Over the last ten years the Campobello di Mazara migrant camp in the west of Sicily has become an "unsanitary no man's land". Regional authorities say it is so dangerous, even the police don't go there. InfoMigrants took a look inside.
To get there, you need to drive west from the capital Palermo, towards the cities of Trapani and Mazara del Vallo. Off the main roads, down windy potholed lanes, through poor, almost abandoned looking towns consisting of flat roofed, single-storey dwellings, tattered curtains blowing in the evening breeze, are the remains of an abandoned cement works.
On one side of the road there are olive groves and on the other mounds of rubbish, piled up higher than a car. Plastic bottles mostly, empty packets, rusting tin cans and flies. As we near the entrance to this settlement, a few young sub-Saharan African men stand watching the road. Their skin looks chalky and calloused, their shoulders slumped, their clothes dusty and sometimes ripped.
It is here in western Sicily that an informal camp fills every year with hundreds, sometimes more than 1,000 migrant workers, mostly from sub-Saharan Africa, who come to harvest. To many in Sicily, this place has become a "no man’s land."
'Even the police don't go there'
The head of the Sicilian regional office for migration, Michela Bongiorno and her team say it can be dangerous to go in. "You can’t go in alone," they warn, "even the police don’t go in there." They arrange for us to meet local cultural mediators and translators Jonny Affun, Albert Kalenda Kabongo and Simona Scovazzo near the camp to help us gain access. Bongiorno describes conditions there as "inhuman" and says that drug dealing and mafia activities are going on inside.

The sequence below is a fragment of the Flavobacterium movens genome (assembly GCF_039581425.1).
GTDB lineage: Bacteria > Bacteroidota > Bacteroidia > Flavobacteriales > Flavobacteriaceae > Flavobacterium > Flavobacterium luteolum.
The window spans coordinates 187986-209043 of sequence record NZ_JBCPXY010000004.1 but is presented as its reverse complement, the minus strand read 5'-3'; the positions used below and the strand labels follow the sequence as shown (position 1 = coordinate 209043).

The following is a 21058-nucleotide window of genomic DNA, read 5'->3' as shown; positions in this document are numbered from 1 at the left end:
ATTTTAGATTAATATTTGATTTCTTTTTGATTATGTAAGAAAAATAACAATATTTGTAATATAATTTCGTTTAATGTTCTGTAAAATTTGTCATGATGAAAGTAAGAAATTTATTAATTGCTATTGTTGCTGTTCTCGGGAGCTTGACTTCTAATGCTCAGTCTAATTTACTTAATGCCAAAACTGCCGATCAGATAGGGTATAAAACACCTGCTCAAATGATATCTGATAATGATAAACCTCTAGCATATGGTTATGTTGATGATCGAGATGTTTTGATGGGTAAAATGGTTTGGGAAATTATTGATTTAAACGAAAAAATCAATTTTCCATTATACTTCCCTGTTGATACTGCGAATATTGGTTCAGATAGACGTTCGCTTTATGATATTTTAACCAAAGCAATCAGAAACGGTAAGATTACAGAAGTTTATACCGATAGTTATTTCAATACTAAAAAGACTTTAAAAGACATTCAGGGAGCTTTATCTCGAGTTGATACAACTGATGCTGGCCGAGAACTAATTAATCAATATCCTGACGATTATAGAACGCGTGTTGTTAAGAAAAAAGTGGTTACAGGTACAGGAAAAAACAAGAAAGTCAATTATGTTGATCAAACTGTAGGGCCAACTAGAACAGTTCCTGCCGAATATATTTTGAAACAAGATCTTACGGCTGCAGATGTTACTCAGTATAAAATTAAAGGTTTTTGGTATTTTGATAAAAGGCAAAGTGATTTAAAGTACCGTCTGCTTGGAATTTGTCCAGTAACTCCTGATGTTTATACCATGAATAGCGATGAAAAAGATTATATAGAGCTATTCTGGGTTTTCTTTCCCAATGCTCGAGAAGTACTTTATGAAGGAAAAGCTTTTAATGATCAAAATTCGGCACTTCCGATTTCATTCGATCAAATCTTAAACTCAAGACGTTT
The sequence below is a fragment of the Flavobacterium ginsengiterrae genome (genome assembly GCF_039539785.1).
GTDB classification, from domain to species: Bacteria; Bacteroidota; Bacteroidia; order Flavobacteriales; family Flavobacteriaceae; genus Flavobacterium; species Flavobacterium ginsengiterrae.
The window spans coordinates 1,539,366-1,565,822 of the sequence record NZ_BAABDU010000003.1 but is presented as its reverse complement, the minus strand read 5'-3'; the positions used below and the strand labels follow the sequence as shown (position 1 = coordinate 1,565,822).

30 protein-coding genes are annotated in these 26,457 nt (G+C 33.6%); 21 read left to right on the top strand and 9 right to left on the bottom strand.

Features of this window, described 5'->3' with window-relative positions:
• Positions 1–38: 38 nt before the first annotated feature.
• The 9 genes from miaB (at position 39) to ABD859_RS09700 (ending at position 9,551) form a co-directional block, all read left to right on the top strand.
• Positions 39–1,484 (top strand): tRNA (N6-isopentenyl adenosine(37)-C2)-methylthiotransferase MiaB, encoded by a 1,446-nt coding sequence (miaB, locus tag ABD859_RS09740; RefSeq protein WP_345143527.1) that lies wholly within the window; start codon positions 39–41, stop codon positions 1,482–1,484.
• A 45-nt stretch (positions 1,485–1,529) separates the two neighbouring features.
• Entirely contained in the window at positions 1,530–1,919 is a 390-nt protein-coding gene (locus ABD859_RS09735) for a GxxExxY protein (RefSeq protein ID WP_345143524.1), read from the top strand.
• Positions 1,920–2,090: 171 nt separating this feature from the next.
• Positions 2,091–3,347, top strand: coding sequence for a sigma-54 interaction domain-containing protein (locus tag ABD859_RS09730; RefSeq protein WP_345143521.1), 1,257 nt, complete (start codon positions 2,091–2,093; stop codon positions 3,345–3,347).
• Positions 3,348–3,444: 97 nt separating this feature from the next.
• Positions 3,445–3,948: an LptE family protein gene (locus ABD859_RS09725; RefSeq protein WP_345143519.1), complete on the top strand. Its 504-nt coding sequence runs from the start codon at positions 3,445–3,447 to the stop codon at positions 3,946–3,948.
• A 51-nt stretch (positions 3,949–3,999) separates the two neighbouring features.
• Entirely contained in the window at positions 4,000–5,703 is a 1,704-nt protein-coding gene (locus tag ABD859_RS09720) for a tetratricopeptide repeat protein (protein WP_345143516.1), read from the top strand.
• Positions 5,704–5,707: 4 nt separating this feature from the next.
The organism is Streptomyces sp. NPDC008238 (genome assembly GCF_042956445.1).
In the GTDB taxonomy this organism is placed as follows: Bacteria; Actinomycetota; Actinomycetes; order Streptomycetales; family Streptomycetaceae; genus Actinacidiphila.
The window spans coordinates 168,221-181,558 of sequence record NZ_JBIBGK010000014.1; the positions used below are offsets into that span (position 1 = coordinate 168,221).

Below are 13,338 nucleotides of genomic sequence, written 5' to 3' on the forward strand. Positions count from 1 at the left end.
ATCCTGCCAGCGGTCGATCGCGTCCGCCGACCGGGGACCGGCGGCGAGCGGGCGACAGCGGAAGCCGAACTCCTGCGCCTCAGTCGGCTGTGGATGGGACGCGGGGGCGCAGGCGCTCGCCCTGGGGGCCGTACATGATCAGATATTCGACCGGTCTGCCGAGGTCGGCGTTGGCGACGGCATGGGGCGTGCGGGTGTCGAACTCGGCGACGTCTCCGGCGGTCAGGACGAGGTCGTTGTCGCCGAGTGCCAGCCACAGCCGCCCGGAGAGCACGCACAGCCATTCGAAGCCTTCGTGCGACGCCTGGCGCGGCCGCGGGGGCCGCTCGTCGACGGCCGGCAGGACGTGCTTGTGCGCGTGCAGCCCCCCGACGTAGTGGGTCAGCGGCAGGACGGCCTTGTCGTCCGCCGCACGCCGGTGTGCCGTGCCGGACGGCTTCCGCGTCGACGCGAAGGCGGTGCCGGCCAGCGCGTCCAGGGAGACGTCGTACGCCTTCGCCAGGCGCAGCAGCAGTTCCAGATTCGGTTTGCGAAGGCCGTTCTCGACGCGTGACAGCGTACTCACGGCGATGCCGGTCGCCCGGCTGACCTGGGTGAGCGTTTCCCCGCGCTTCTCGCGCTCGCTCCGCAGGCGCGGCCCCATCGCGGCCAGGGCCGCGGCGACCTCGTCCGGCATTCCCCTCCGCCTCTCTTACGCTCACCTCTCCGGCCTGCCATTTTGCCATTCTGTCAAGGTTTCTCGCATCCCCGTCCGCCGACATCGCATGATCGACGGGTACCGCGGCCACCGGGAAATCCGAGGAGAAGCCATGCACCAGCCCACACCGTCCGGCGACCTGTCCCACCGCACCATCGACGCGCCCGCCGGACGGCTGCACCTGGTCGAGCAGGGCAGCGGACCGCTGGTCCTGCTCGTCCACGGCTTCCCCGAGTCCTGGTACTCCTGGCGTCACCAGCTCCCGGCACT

"There is no light and no water. Just imagine the amount of difficulties they [the migrants] are passing through. It is very difficult, it is an abandoned area where no one is in control," explains Jonny, a Nigerian translator, who arrived as a migrant himself from across the Mediterranean around 16 years ago.
In late September, the Olive harvest is gearing up to start in early October. Residents of the camp have begun arriving. Down an alley, behind the rubbish piles at the front, a kind of lane opens up, lined with abandoned arm chairs and old car seats. Some men sit in them as stray dogs wander about. One man is cooking on an open fire, a large metal pot balanced on top of the flames. Ash flies in the breeze and smoke obscures the tattered dwellings made of abandoned bits of wood, corrugated iron and old crumbling walls.
Two Senegalese men standing near the fire appear to be in charge. They don’t want to be recorded or filmed, and they won't let us talk to anyone else before they have decided if we can stay. The hostility is palpable.
Last year at the end of September, a fire ripped through part of the camp, resulting in the death of a young migrant worker named Omar Baldeh. His body was found burned where he had been sleeping.